When an individual passes away without a will, the state laws of intestacy dictate who will inherit and how the estate will be divided.
Only assets that would have passed through a person’s will are impacted by intestate succession laws. This typically includes only assets owned alone in the name of the deceased.
Often, under intestate succession, who inherits depends on whether the deceased had living children, parents, or other close relatives, when he or she died.
In Nebraska, if the decedent was married and died without a will, what the decedent’s spouse will receive depends on whether the decedent had any living parents or descendants, such as children, grandchildren, or great-grandchildren. If the decedent did not, then his or her spouse inherits all of the intestate property.
Under New Jersey’s intestacy statute, when a decedent is survived by a spouse and children who are not children of the surviving spouse (stepchildren), the surviving spouse is entitled to the first 25% of the intestate estate, but not less than $50,000 nor more than $200,000– plus one-half of the remainder of the intestate estate.
However, nj.com’s recent article entitled “Who gets this house after spouse dies with no will?” explains that the laws of intestacy don’t control the distribution of assets that were jointly owned with a right of survivorship (like a house) or that have a beneficiary designation (like life insurance).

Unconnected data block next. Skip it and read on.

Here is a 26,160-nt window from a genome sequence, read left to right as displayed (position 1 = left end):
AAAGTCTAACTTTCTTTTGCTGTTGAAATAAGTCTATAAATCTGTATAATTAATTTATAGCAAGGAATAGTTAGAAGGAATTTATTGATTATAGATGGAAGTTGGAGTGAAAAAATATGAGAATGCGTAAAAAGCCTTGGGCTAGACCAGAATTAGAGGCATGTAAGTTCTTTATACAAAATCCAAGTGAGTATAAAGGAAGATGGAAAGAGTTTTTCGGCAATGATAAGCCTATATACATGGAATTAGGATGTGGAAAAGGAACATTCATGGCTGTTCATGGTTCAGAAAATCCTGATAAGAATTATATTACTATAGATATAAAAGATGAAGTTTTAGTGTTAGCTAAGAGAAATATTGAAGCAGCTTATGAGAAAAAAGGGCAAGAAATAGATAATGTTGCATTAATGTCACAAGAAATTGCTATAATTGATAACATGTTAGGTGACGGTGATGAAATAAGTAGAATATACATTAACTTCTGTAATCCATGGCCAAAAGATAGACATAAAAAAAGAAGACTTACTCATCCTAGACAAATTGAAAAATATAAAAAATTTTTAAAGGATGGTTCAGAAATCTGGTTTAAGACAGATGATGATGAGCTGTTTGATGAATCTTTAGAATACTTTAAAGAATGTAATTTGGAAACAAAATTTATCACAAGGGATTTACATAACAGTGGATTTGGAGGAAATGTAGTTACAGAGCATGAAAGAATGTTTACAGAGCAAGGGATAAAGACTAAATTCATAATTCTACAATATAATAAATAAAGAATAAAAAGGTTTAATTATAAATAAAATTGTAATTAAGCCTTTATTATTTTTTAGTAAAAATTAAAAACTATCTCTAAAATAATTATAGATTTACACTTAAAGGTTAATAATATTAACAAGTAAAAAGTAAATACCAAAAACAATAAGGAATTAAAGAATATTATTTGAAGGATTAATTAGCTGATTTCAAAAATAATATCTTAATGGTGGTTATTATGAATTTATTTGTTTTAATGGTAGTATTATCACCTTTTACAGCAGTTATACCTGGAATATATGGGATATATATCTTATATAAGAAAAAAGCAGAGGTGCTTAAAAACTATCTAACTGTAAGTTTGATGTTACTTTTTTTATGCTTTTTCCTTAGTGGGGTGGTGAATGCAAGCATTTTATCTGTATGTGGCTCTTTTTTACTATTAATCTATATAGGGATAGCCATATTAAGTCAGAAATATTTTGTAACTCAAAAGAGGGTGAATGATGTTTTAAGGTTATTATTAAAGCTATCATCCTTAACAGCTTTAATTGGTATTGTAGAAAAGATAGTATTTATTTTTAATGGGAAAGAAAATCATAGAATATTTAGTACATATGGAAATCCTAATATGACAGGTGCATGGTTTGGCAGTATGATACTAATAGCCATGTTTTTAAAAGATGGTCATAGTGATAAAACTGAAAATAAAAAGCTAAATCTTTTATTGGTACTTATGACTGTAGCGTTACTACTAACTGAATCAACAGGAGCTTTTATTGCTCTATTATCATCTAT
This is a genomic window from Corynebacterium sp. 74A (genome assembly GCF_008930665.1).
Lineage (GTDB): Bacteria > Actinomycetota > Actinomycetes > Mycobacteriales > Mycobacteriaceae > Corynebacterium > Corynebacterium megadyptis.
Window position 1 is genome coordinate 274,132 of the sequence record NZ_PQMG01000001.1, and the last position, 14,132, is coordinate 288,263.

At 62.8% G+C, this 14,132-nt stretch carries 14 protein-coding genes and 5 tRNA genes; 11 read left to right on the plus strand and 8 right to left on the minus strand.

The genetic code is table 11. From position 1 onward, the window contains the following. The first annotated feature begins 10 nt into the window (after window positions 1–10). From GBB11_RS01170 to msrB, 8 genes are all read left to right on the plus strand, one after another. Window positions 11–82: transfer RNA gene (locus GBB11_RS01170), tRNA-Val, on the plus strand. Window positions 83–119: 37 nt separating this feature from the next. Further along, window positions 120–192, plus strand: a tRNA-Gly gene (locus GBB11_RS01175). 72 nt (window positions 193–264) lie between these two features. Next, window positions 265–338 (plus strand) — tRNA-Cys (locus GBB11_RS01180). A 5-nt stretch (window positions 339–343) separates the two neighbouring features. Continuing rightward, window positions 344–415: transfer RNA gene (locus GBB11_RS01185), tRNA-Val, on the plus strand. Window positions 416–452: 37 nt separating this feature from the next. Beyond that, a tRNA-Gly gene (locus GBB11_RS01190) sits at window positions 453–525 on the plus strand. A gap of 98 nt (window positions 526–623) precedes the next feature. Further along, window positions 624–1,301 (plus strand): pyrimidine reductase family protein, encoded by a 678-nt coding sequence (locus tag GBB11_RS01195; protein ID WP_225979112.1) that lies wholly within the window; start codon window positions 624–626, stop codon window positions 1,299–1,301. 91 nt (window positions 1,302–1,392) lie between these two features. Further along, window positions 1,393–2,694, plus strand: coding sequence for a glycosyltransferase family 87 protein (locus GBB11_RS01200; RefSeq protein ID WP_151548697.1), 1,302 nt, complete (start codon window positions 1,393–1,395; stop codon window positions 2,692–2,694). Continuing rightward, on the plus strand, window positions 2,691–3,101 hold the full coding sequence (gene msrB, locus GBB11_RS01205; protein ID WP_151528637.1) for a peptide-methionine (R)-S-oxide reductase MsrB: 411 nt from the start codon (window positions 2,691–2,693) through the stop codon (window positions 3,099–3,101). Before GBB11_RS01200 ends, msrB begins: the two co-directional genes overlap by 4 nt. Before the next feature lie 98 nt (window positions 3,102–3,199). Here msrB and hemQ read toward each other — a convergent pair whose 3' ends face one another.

If the house was jointly owned as husband and wife in joint tenancy with the right of survivorship, the surviving spouse solely owns the entire house by operation of law, upon the death of the first spouse. The stepchildren do not have any right to the proceeds of the sale of the house.
However, if the decedent spouse owned the house only in his or her own name or the house was titled by the spouses as “tenants in common,” then the laws of intestacy would apply.
Tenancy in common is an arrangement where two or more people have ownership interests in a property.
The big difference between joint tenants and tenants in common is that joint tenants have the right of survivorship (which gives them ownership of the property when one owner dies), tenants in common do not.
With a tenancy in common, the tenants can own different percentages of the property.
Tenants in common can also gift their share of the property to anyone upon their death.
In Texas, the intestacy succession laws are found in the Texas Probate Code. Texas is a Community Property State, meaning that any property received during your marriate is jointly owned by you and your spouse. Inheritance and gifts acquired during your marriage do not automatically become community property, unless they have been comingled. Intestacy rules can be as complicated, expecially with blended families. Contact an experienced Estate Planning attorney with experience in Probate to learn what you need to do to ensure your estate passes to the individuals you choose.
Reference: nj.com (May 5, 2021) “Who gets this house after spouse dies with no will?”